JUNEAU -- A Republican plan to cap state spending won approval in a House committee on Wednesday.
The resolution -- which has become a linchpin in the debate over whether to tax Alaskans to close the state's budget deficit -- would limit new state spending to 2 percent of the previous year.
The House Judiciary Committee overwhelmingly approved the measure on Wednesday.
Judiciary Chairman Norman Rokeberg, R-Anchorage, said the plan still requires some fine tuning when it goes to its next committee.
''(But) it doesn't distract from the importance of having a spending limit on the ballot,'' Rokeberg said.
Senate Joint Resolution 23 would require a simple majority vote of the Legislature to increase new state spending by 2 percent.
But lawmakers could increase spending by up to 4 percent of the previous limit with a 3/4 vote of both houses.
Lawmakers intend to put the resolution before voters in the November 2002 election. If it is approved, voters would also reconsider it in 2006.
The resolution would replace a provision in the state constitution that has proved ineffective in capping state spending, said Sen. Dave Donley, R-Anchorage.
Donley is co-chairman of the Senate Finance Committee, which is sponsoring the resolution. A version of the bill passed the Senate last year.
Republican leaders in the Legislature said a spending cap on state government will be a key element to any plan to cure the state's deficit problems.
Alaska is expected to have a $865 million shortfall in this year's budget that is expected to grow to $1.1 billion in fiscal 2003, the state Department of Revenue said.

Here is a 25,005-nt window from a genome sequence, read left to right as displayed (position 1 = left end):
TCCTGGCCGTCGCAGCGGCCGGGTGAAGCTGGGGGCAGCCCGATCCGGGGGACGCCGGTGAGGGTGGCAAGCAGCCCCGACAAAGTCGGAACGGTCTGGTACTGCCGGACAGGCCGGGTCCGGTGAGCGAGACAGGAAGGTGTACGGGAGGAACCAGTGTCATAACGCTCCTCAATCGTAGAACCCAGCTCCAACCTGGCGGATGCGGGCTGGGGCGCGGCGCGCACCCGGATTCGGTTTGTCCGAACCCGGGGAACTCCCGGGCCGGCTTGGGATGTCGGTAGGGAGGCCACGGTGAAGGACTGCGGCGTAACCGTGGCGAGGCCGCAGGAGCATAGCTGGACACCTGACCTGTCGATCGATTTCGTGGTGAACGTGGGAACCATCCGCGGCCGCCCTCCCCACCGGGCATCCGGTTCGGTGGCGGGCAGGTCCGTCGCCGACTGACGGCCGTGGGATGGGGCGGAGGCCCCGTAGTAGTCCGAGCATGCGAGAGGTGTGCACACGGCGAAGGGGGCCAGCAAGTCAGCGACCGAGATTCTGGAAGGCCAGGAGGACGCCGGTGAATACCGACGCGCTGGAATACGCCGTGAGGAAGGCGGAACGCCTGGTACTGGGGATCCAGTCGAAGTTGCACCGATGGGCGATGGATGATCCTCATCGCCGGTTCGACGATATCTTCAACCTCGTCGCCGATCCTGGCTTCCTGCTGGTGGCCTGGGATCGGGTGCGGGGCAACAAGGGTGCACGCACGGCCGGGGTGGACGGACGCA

Gov. Tony Knowles proposed raising $400 million through a state income tax and a mix of increased alcohol tax and a new $30 per-passenger tax on cruise ships.
But Senate Republican leaders have sharply criticized Knowles plan and said voters won't agree to new taxes without curbs on state spending.
Donley said his spending cap does not resolve the state's fiscal problem. But it gives voters an assurance that future taxes won't support a lot of new programs, he said.
It would generally hold the growth in state spending to between $66 million to $71 million annually. Higher increases would be possible with more legislative support.
But it also has provisions to allow for increased spending during emergencies and excludes Permanent Fund appropriations, debt paid on general obligation bonds and some other spending from the cap.
If the Legislature spends more than the cap would allow, the governor would be required to cut from his budget to reduce spending.
Rokeberg said he wants an amendment to exclude state programs that are fully funded by fees from the cap. The measure will now go to the House Finance Committee.
But House Judiciary Committee members generally embraced the plan and called it an important budget tool.
''Money to government is like blood to cancer. The more blood you give to cancer, the more it grows,'' said Rep. Scott Ogan, R-Palmer.
But state general fund spending has actually dropped in five of the last six years and Knowles administration officials said the cap is a superficial ploy to curry favor with voters without acting on revenue-raising measures.
''I can understand the Legislature's desire to boost their credibility in the eyes of the public,'' said Bob King, Knowles' press secretary. ''If they want to self-impose a restriction, they are free to do that.''
Brad Pierce, senior economist for the Office of Management and Budget, testified against the measure on Wednesday. He called it an unnecessary plan that could have unintended consequences later.
Sharp increases in Medicaid costs or a spike in University of Alaska admissions could force state cuts elsewhere to stay within the cap, Pierce said.
State budget leaders could also be forced to forego federal aid that requires matching funds and the cap would create an incentive to borrow money for capital projects, Pierce said.
Pierce said the cap also ignores the ''realities'' of the state budget by not considering future population and cost of living increases.
Pierce said voters elected the Legislature to decide how to control state spending. ''Do you feel like you need to be saved from yourself?'' he asked.
Rokeberg and Ogan both supported the resolution. Other committee members approving it included Reps Jeannette James, R-North Pole, John Coghill, R-North Pole, and Kevin Meyer, R-Anchorage.
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